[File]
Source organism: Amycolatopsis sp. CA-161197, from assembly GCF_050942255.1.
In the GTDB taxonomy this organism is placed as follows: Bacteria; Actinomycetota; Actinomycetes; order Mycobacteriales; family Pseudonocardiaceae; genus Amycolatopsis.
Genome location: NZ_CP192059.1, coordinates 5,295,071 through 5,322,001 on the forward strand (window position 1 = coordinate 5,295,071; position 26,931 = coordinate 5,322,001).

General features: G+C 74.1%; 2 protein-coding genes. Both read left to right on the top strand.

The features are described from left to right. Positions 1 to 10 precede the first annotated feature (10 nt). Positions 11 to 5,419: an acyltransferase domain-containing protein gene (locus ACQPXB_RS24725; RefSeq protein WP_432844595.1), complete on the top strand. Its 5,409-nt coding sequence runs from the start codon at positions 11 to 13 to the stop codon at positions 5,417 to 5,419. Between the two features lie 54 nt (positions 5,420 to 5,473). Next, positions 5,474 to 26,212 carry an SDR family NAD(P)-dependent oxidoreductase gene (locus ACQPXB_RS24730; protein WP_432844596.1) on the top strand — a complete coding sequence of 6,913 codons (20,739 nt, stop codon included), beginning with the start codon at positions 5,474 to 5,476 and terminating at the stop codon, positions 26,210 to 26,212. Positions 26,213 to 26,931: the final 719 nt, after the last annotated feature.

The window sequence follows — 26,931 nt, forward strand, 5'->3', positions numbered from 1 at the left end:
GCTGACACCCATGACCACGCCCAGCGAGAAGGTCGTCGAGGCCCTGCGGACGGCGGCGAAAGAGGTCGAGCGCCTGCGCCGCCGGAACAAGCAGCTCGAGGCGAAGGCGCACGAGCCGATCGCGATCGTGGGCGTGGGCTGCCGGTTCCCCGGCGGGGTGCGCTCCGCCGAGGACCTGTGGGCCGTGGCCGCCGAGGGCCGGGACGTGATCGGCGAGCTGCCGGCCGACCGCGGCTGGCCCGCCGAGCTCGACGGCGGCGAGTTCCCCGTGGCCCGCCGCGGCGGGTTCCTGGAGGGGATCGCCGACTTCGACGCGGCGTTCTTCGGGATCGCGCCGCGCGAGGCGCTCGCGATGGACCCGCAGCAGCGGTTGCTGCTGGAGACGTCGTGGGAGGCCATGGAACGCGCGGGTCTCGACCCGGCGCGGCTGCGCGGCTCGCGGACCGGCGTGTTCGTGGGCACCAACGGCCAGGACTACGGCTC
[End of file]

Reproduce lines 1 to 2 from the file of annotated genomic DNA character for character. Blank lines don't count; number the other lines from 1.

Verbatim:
Source organism: Amycolatopsis sp. CA-161197, from assembly GCF_050942255.1.
In the GTDB taxonomy this organism is placed as follows: Bacteria; Actinomycetota; Actinomycetes; order Mycobacteriales; family Pseudonocardiaceae; genus Amycolatopsis.